While its program has been helpful for many, “being watchful about what we eat” has a worrying hint of diet-culture flavor. You don’t need to veer in that direction. You can eat mindfully without having to count out almonds. The wellness industry, and the related fixation on what’s seen as “natural,” doesn’t have a monopoly on mindfulness. There’s an insidious, well-lit asceticism that’s grown around the wellness industrial complex and the way it markets itself. Self-care may have devolved into millennial shorthand for doing whatever you want because life has too many rules and is stressful, but “wellness” has become synonymous with the perceived virtue of denying yourself certain things, like milk chocolate or processed food, and that’s bullshit too.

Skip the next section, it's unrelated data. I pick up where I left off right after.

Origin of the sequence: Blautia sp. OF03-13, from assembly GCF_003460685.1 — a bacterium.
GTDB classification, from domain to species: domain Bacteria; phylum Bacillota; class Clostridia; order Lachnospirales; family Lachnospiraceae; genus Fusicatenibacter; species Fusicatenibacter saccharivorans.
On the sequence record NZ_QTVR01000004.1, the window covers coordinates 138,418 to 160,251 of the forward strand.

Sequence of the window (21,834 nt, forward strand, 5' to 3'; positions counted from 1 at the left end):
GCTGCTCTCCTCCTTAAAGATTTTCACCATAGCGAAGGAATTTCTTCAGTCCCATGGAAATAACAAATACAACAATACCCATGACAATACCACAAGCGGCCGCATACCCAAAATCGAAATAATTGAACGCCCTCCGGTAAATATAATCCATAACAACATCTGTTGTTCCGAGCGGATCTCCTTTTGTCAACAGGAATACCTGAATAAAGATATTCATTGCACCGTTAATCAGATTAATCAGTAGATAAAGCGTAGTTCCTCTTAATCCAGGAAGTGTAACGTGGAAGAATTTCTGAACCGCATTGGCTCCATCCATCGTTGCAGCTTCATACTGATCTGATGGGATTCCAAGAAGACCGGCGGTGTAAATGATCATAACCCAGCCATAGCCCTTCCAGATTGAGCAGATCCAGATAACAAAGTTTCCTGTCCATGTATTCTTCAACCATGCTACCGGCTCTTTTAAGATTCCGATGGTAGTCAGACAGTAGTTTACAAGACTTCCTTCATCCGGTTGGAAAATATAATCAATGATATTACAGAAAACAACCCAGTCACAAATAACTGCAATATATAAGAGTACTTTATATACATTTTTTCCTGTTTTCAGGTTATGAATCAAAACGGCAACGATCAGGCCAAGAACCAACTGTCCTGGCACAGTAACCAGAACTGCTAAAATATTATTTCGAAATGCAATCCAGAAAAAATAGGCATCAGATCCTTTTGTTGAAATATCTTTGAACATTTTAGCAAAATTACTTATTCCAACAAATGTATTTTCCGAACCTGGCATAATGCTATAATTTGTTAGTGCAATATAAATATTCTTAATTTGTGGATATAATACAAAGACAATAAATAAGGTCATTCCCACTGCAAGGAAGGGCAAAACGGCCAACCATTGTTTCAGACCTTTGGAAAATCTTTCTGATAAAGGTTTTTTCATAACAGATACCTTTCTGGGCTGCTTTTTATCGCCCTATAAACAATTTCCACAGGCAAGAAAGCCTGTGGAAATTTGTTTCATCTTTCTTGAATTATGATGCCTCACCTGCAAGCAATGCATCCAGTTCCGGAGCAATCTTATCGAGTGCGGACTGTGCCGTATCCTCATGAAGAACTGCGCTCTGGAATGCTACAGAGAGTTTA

Mindful eating isn’t about making up for your nutritional “sins.” It’s about maximising the pleasure you get from eating anything, whether it’s a really good strawberry or a Twinkie or an especially cheese-dust-crusted Dorito. If you make the conscious choice to eat something for pleasure, rather than purely for fuel, don’t cancel that pleasure out by not enjoying it fully.
“I think that some of us are so scared to give ourselves permission to feel good in a genuine and authentic way, because we think that if we do, we will descend into a pit of debauched indulgence,” says Hoang. “And then there’s some of us that constantly chase feeling good by numbing and distracting ourselves, and resisting any deeper investigation inward, to understand how we really feel beneath all the party drugs, alcohol, junk food, etc. The popular thing to tout is ‘it’s all about balance,’ but I think it’s actually all about self-awareness.”
If you’d like to talk to someone about your eating behaviors, call the National Eating Disorder Association’s helpline at 800-931-2237. You can also text “NEDA” to 741-741 to be connected with a trained volunteer at the Crisis Text Line or visit NEDA’s website for more information.